Coauthored by: Samantha Hunt

“We are all strangers to ourselves.” Rene Descartes

Many times we are told, “life is a journey”.  As we walk along a path that can include joys and struggles, we are provided the opportunity to gather data along the way.   We become explorers in search to better understand the complexities of what makes one who we are.  Within this quest, we may ponder regarding what one enjoys and what brings about pain and disappointments.  Ultimately, we may question whether one expresses an authentic self.  Are we content in the manner of our expression?  Do we live a life that represents our inner core, or do we live a life considering who we believe we ought to be?  Most importantly, is there any utility in self-knowing?  Does it lead to a better quality of life?  Within the film The Danish Girl we witness, Lili Elbe’s, (loosely inspired upon her life), transformation upon her path of self-awareness and self-knowledge with the support of loved ones. 

            Lili Elbe, performed by Eddie Redmayne, is introduced as Einar Wegener, a painter in this biographical romantic drama directed by Tom Hopper (2015).  Living and working alongside his wife Gerda, acted by Alicia Vikander, Einar is able to discover Lili, the gender identity of a woman; leading to the pursuit of saying goodbye to the identity of Einar and embarking on the life of Lili.  We can gain motivation for self-knowledge at various times in life, influenced by diverse reasons.  At times, an increased investment in understanding oneself becomes the result of a felt dissatisfaction in the way in which one is living; there is a desire for change, which can bring about evolution (Voorehoeve, et al, 2011).   At other times, one may lack a desire to change or evolve; rather one must have greater attunement in order to make an important decision in ones life (Voorhoeve,, 2011).  As Einar became increasingly aware of Lili, we view conflicts experienced: a desire to avoid, a desire to hide, fear of rejection, fear of being “found out”, and finally contentment in the self-knowing.  There can be times when we want to learn ourselves and times when we don’t know or understand what is driving us, possibly we are aware, but we do not wish to know what drives us (Voorhoeve, et al, 2011).  Because we may have limited access to our true selves, others may have a better sense as to who we are and why we behave in specific ways (Kamm, 2011) while offering interpersonal input to assist in creating an authentic narrative through great introspection. Consequently, we find Lili did not travel upon her journey independently.  Rather, she had the privilege of having access to supportive individuals in her life, both Gerda and Einar’s childhood friend, Hans Axgil (performed by Matthias Schoenaerts).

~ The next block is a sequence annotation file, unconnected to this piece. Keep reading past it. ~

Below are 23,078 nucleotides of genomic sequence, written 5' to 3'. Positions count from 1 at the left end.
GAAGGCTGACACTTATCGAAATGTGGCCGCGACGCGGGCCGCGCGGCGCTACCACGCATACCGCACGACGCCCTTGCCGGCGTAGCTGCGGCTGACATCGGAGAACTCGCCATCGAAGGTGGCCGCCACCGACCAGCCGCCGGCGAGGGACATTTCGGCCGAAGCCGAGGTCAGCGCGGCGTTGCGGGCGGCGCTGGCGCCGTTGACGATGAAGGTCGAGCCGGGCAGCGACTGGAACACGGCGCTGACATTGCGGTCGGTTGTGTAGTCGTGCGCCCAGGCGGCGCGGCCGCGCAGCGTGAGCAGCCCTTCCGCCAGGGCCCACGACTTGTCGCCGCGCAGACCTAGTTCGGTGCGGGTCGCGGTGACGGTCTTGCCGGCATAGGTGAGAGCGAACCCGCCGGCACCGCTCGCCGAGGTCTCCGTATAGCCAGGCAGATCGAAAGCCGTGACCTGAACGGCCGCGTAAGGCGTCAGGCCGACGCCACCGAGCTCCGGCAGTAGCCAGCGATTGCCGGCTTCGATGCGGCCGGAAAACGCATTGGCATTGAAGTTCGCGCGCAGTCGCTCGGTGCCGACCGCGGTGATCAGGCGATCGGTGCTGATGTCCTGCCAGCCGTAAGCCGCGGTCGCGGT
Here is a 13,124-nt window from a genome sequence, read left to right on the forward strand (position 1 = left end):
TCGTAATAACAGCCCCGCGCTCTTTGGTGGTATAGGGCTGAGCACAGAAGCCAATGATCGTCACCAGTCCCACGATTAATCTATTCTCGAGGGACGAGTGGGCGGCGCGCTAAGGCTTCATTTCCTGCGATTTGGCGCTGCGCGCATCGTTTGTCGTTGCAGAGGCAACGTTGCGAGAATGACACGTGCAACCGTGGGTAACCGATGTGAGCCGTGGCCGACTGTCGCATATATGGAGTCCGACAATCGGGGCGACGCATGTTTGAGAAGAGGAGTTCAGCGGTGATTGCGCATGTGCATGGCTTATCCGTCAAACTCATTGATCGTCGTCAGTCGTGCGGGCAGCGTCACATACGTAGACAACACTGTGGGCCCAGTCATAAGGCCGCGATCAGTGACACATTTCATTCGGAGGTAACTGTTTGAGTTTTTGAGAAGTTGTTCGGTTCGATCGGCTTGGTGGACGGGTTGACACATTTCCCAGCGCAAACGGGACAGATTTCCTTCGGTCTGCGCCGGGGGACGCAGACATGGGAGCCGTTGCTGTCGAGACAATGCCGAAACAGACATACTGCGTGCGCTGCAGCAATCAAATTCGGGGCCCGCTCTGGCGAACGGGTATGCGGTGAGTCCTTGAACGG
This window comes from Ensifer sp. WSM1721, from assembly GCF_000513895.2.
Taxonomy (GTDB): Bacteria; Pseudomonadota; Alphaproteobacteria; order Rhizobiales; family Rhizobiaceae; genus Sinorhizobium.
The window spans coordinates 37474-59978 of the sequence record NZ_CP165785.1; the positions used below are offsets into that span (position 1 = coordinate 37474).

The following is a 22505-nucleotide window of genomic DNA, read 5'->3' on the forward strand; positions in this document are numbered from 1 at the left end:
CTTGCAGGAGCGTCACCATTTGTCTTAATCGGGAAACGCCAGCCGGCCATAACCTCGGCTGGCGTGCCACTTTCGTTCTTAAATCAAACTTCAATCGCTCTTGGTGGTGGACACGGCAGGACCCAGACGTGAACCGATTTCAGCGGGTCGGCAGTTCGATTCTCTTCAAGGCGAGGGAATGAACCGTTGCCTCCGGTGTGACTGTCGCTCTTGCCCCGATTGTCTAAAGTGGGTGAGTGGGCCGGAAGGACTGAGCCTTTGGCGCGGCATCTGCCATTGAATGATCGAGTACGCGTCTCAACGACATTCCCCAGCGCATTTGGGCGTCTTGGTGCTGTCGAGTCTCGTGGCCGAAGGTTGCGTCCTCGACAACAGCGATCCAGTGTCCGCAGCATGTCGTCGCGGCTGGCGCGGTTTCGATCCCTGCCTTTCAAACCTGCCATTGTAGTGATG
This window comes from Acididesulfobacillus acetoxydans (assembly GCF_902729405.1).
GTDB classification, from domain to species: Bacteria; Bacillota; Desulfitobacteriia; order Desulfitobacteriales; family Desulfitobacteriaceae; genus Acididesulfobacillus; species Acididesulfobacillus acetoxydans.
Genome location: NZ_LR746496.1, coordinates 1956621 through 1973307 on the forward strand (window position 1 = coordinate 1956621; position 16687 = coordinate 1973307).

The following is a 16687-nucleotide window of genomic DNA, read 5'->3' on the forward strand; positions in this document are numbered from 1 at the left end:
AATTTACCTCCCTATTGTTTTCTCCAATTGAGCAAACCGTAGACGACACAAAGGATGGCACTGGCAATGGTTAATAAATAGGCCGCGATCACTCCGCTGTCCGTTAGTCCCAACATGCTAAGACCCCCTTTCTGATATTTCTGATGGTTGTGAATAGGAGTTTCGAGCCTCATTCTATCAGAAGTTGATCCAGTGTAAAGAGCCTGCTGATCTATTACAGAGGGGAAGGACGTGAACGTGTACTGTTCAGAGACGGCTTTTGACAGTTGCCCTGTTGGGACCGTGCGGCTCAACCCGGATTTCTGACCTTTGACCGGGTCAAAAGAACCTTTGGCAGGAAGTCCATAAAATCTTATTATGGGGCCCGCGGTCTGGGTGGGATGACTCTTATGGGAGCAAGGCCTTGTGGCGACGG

To progress self-knowing, it is helpful to have the loving honest eyes of others.  Our understanding of ourselves is “inseparable from the perception…of others” (Rass, 2011). Though, we must take care in who we place trust in to provide input, as individuals can hold stereotypes for specific behaviors and the influences of society can impact feeling welcomed to learn and express one’s genuine self.  In response to these influences by persons and global communities, one may resort to suppressing one true self at risk of rejection or harm.   Further, building one’s narrative to communicate to others who we are begins with a certain point of view.  Ensuring that the perspective(s) in connection with the creation of the narrative accurately reflects one’s truth in a supportive manner can ultimately impact one’s ability to create a positive self-concept and display a positive self-esteem and regard.  Lastly, an equally important ingredient includes the ability to be introspective.  Introspection can be a constant thread that elucidates self-awareness by having a greater ability to become aware of both our desires and ourselves globally. 

  “There are many versions of the truth about one’s life and many narratives that might make sense to a person” (Voorhoeve, et al. 2011, p.138).  Because of our complexity as humans, it is not always easy or a welcoming experience to grow our understanding of our self.  What we find can be painful, disappointing and believed to create challenges within the world in which we navigate with others who may not be ready to accept who we are.  Within the film The Danish Girl, we find Lili arrives at self-knowing by the help of unwavering support and love that provides her with fulfillment and peace.  Might we all be so brave…might we all be so lucky?


Kamm, F.M. (2011). Understanding, justifying, and finding oneself. Annals of the New York Academy of Sciences, 1234, 168-172.

Rass, J.D., R. (2011). Introduction to perspectives on the Self: Conversations on identity and consciousness. Annals of the New York Academy of Sciences, 1234, 1-4.

Voorhoeve, A., During, E., Jopling, D., Wilson, T. & Kamm, F. (2011). Who am I? Beyond “I think, therefore I am”. Annals of the New York Academy of Sciences, 1234, 134-148.